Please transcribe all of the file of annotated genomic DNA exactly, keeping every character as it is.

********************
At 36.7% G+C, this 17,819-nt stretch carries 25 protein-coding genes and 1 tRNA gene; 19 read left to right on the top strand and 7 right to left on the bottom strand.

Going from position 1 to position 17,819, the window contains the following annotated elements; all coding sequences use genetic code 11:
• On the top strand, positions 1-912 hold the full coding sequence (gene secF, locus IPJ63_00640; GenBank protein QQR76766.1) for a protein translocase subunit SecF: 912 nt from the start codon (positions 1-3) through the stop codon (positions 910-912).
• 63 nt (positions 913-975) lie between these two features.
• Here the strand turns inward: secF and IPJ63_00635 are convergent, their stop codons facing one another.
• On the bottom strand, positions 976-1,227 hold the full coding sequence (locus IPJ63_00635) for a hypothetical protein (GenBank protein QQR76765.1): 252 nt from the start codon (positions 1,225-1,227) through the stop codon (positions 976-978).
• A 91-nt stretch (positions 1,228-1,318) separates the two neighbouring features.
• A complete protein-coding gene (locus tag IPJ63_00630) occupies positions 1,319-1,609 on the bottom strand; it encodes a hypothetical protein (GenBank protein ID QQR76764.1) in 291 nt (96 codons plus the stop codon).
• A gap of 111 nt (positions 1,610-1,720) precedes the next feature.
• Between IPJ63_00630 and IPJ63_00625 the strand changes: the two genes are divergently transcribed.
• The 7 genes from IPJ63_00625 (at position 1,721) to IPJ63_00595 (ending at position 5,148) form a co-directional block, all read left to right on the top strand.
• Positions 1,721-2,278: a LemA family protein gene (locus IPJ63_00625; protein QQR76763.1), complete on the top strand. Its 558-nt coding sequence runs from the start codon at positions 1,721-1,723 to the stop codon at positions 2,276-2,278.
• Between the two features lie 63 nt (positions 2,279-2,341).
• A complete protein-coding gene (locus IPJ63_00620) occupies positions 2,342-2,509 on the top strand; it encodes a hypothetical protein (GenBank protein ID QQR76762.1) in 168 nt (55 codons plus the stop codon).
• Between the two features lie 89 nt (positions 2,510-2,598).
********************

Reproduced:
At 36.7% G+C, this 17,819-nt stretch carries 25 protein-coding genes and 1 tRNA gene; 19 read left to right on the top strand and 7 right to left on the bottom strand.

Going from position 1 to position 17,819, the window contains the following annotated elements; all coding sequences use genetic code 11:
• On the top strand, positions 1-912 hold the full coding sequence (gene secF, locus IPJ63_00640; GenBank protein QQR76766.1) for a protein translocase subunit SecF: 912 nt from the start codon (positions 1-3) through the stop codon (positions 910-912).
• 63 nt (positions 913-975) lie between these two features.
• Here the strand turns inward: secF and IPJ63_00635 are convergent, their stop codons facing one another.
• On the bottom strand, positions 976-1,227 hold the full coding sequence (locus IPJ63_00635) for a hypothetical protein (GenBank protein QQR76765.1): 252 nt from the start codon (positions 1,225-1,227) through the stop codon (positions 976-978).
• A 91-nt stretch (positions 1,228-1,318) separates the two neighbouring features.
• A complete protein-coding gene (locus tag IPJ63_00630) occupies positions 1,319-1,609 on the bottom strand; it encodes a hypothetical protein (GenBank protein ID QQR76764.1) in 291 nt (96 codons plus the stop codon).
• A gap of 111 nt (positions 1,610-1,720) precedes the next feature.
• Between IPJ63_00630 and IPJ63_00625 the strand changes: the two genes are divergently transcribed.
• The 7 genes from IPJ63_00625 (at position 1,721) to IPJ63_00595 (ending at position 5,148) form a co-directional block, all read left to right on the top strand.
• Positions 1,721-2,278: a LemA family protein gene (locus IPJ63_00625; protein QQR76763.1), complete on the top strand. Its 558-nt coding sequence runs from the start codon at positions 1,721-1,723 to the stop codon at positions 2,276-2,278.
• Between the two features lie 63 nt (positions 2,279-2,341).
• A complete protein-coding gene (locus IPJ63_00620) occupies positions 2,342-2,509 on the top strand; it encodes a hypothetical protein (GenBank protein ID QQR76762.1) in 168 nt (55 codons plus the stop codon).
• Between the two features lie 89 nt (positions 2,510-2,598).